This is another instance where the word separation may imply disruption when it just means increased distance.

Let’s return our thoughts to the title of this blog. I hope we are thinking about how the words we choose make our patients feel. Many of our patients receive a diagnosis and turn to the internet, where they may find confusing and even scary descriptions of their condition. If you were told that your abdominals had separated, doesn’t that sound scary? Would you feel nervous that your organs may fall out from your separated abdominals? I would have so many questions and fears! How will they get back together, what activities should I refrain from, can I even move? Wouldn’t the term separated make you feel scared to do anything? Think about the term separated shoulder, we hear it all the time in sports, we know it is a torn AC joint. There is an actual disruption of tissue, but DRA is not. As health care providers it is important that we use safe and encouraging words with our patients. Our role should be to educate them on their condition and make sure they understand the anatomy, physiology, and functional implications. We need to empower. The more a patient knows about their condition, the better choices they make regarding activity and lifestyle. Words are powerful.    



  • Boissonnault, J. S., & Blaschak, M. J. (1988). Incidence of diastasis recti abdominis during the childbearing year. Physical Therapy, 68(7), 1082-1086.
  • Mota, P., Pascoal, A. G., Carita, A. I., & Bø, K. (2018). Normal width of the inter-recti distance in pregnant and postpartum primiparous women. Musculoskeletal Science and Practice35, 34-37.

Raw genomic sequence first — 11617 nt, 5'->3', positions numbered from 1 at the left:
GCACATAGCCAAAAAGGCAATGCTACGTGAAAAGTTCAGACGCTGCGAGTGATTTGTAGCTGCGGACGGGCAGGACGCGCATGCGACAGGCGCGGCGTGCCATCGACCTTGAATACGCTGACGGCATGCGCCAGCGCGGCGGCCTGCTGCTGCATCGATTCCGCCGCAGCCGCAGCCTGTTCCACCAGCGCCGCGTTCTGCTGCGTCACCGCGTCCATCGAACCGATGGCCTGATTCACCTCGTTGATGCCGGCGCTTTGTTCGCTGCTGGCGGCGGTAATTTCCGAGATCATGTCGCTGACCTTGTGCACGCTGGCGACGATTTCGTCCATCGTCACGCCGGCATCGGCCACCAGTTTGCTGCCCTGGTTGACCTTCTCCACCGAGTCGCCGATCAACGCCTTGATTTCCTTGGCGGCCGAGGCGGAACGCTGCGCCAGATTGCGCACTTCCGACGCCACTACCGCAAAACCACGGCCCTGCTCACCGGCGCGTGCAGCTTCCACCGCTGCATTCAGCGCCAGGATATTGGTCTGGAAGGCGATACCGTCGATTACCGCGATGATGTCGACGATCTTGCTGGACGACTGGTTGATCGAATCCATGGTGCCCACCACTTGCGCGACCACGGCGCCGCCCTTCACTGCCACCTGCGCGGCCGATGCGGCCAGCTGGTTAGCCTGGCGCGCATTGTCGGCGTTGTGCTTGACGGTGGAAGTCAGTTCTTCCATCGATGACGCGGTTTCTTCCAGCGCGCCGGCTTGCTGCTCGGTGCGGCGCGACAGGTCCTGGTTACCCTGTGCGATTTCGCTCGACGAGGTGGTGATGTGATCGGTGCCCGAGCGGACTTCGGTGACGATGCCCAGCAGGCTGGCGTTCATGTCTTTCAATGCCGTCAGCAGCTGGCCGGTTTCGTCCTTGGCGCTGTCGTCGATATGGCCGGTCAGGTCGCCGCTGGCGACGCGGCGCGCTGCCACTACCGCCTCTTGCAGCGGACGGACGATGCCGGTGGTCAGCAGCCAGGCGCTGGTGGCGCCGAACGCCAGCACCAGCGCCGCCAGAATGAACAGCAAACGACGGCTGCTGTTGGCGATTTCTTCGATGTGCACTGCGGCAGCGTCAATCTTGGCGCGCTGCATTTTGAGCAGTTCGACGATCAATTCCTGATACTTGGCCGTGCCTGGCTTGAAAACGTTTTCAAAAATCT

• Beer, G. M., Schuster, A., Seifert, B., Manestar, M., Mihic‐Probst, D., & Weber, S. A. (2009). The normal width of the linea alba in nulliparous women. Clinical anatomy22(6), 706-711.
  • Stolarczyk, A., Stępiński, P., Sasinowski, Ł., Czarnocki, T., Dębiński, M., & Maciąg, B. (2021). Peripartum Pubic Symphysis Diastasis—Practical Guidelines. Journal of clinical medicine10(11), 2443.


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Dry Needling and Pelvic Floor Dysfunction

Dry Needling and Pelvic Floor Dysfunction

DNPH1 Blog

Kelly Sammis, PT, OCS, CLT, AFDN-S is a physical therapist, educator of dry needling and all things pelvic, Pilates instructor, wife, and mama living and working in Parker, Colorado. She specializes in the treatment of male and female pelvic floor dysfunction, athletic injury/return to sport, sports performance, and persistent pain. Her formal education took place at Ohio University (2007) and The University of St Augustine for Health Sciences (2010). Kelly serves as the lead faculty developing and teaching dry needling and pelvic health courses nationwide. Kelly co-instructs the Herman & Wallace Dry Needling courses along with fellow faculty member Tina Anderson, MS PT.

Pelvic floor dysfunction (PFD) is a common and relevant condition that affects many patients worldwide.  According to our evidence, PFD can affect approximately 20-25% of women and men in the United States1, contributing to decreased participation in preferred daily, work and recreational activities due to high incidences of lumbopelvic pain, abdominopelvic pain, incontinence, prolapse, and/or other urologic and urogynecologic symptoms.2  These symptoms have a significant impact on a person’s quality of life and mental health status.2

While PFD is common, the general public has not been fully educated that these dysfunctions are not normal.  As clinicians, we have a duty to educate our patient population that PFD is not a normal, nor acceptable, part of the postpartum experience or aging process.  These dysfunctions are very debilitating but are also very treatable.

Common, not normal.  Common, but treatable.